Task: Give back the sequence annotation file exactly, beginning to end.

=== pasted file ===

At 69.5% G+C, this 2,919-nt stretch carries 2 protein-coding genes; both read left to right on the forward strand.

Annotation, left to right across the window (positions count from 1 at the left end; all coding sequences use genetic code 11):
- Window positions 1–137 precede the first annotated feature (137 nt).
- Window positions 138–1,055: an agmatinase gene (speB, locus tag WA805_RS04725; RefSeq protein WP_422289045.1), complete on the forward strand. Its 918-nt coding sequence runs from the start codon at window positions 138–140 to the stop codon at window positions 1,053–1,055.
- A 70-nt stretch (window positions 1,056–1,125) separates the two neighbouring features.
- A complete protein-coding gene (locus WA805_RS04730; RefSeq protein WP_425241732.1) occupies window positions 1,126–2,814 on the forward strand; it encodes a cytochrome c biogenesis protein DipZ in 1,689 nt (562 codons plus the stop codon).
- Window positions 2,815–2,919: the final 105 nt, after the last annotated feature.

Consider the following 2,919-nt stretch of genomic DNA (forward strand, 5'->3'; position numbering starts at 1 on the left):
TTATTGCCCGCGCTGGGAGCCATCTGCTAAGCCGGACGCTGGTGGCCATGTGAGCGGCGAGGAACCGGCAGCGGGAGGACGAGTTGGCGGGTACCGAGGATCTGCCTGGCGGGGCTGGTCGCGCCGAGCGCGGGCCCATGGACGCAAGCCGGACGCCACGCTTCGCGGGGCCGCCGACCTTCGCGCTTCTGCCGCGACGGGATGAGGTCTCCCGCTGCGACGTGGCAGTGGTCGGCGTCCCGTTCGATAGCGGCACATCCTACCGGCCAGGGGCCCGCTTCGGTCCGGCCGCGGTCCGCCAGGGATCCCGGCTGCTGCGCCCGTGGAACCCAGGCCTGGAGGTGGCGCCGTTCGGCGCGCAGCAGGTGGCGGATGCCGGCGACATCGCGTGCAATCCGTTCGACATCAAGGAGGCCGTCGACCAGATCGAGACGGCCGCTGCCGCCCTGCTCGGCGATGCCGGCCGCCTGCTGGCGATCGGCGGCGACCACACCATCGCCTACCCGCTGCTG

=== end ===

At 69.5% G+C, this 2,919-nt stretch carries 2 protein-coding genes; both read left to right on the forward strand.

Annotation, left to right across the window (positions count from 1 at the left end; all coding sequences use genetic code 11):
- Window positions 1–137 precede the first annotated feature (137 nt).
- Window positions 138–1,055: an agmatinase gene (speB, locus tag WA805_RS04725; RefSeq protein WP_422289045.1), complete on the forward strand. Its 918-nt coding sequence runs from the start codon at window positions 138–140 to the stop codon at window positions 1,053–1,055.
- A 70-nt stretch (window positions 1,056–1,125) separates the two neighbouring features.
- A complete protein-coding gene (locus WA805_RS04730; RefSeq protein WP_425241732.1) occupies window positions 1,126–2,814 on the forward strand; it encodes a cytochrome c biogenesis protein DipZ in 1,689 nt (562 codons plus the stop codon).
- Window positions 2,815–2,919: the final 105 nt, after the last annotated feature.

Consider the following 2,919-nt stretch of genomic DNA (forward strand, 5'->3'; position numbering starts at 1 on the left):
TTATTGCCCGCGCTGGGAGCCATCTGCTAAGCCGGACGCTGGTGGCCATGTGAGCGGCGAGGAACCGGCAGCGGGAGGACGAGTTGGCGGGTACCGAGGATCTGCCTGGCGGGGCTGGTCGCGCCGAGCGCGGGCCCATGGACGCAAGCCGGACGCCACGCTTCGCGGGGCCGCCGACCTTCGCGCTTCTGCCGCGACGGGATGAGGTCTCCCGCTGCGACGTGGCAGTGGTCGGCGTCCCGTTCGATAGCGGCACATCCTACCGGCCAGGGGCCCGCTTCGGTCCGGCCGCGGTCCGCCAGGGATCCCGGCTGCTGCGCCCGTGGAACCCAGGCCTGGAGGTGGCGCCGTTCGGCGCGCAGCAGGTGGCGGATGCCGGCGACATCGCGTGCAATCCGTTCGACATCAAGGAGGCCGTCGACCAGATCGAGACGGCCGCTGCCGCCCTGCTCGGCGATGCCGGCCGCCTGCTGGCGATCGGCGGCGACCACACCATCGCCTACCCGCTGCTG